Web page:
The recent BrickCon 2017, which took place in Seattle just a month ago, gathered the best Back to Old School creations — some of the most awesome remakes and remixes of old LEGO themes and sets. Galaktek‘s color refinery is an adorable reflection upon old concepts when designs were simple and the color palette is limited by several basic colors. That’s why you’ll never find here pieces in dark purple of Maersk blue; it was a beautiful time of yellow castles and blue and grey spaceships!
Li Li (lisqr) has been exploring building with angles on his own blog and he utilises one technique in this latest build, Spectrum. By off-setting the far end of each level of brick, Li Li has created an ingenious twisting sculpture that displays the visual spectrum in LEGO colours.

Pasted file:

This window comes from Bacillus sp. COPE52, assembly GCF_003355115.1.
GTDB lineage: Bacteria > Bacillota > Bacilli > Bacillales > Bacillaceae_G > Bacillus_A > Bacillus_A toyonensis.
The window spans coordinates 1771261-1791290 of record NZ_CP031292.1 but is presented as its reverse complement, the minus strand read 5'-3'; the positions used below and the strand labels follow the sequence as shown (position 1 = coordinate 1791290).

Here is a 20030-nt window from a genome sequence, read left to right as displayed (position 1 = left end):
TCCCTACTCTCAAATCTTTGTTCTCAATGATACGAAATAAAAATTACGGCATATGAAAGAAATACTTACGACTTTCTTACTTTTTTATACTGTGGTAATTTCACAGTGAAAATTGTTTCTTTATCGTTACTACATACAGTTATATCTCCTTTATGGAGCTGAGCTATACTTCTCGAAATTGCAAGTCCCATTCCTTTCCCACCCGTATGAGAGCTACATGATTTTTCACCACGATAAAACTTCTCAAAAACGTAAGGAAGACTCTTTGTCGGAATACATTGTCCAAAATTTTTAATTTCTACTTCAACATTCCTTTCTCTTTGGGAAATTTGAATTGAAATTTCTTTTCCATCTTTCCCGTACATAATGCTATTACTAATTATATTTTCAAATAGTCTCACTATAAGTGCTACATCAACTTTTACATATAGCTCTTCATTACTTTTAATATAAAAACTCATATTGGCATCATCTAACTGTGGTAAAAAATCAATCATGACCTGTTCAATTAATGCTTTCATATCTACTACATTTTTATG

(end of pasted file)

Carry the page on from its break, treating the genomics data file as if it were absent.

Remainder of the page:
This is a lovely work of art and crosses the line between LEGO creation, art and science in a beautiful fashion. The birds eye view show the spectrum of colours in all their splendour.
Dave E. over on the Brickset forums has compiled a fascinating summary of the evolution of the LEGO palette over the past 40 years. Dave wrote an program to analyze the Brickset database, pulling part inventories for the last 40 years’ worth of sets. He says he ignored a few special themes known for their rampant use of unusual colors, such as Duplo and Fabuland.
This chart compiles the colors as a percentage of the total parts produced each year, so while a color’s percentage may decrease from one year to the next, its actual quantity produced may increase if LEGO manufactures more total pieces the next year. This chart also only accounts for a set’s release year, and not the subsequent years in which that set may have been produced, nor the quantities LEGO produces, so it only approximates what a collector would have if they were able to buy one copy of each set in its release year.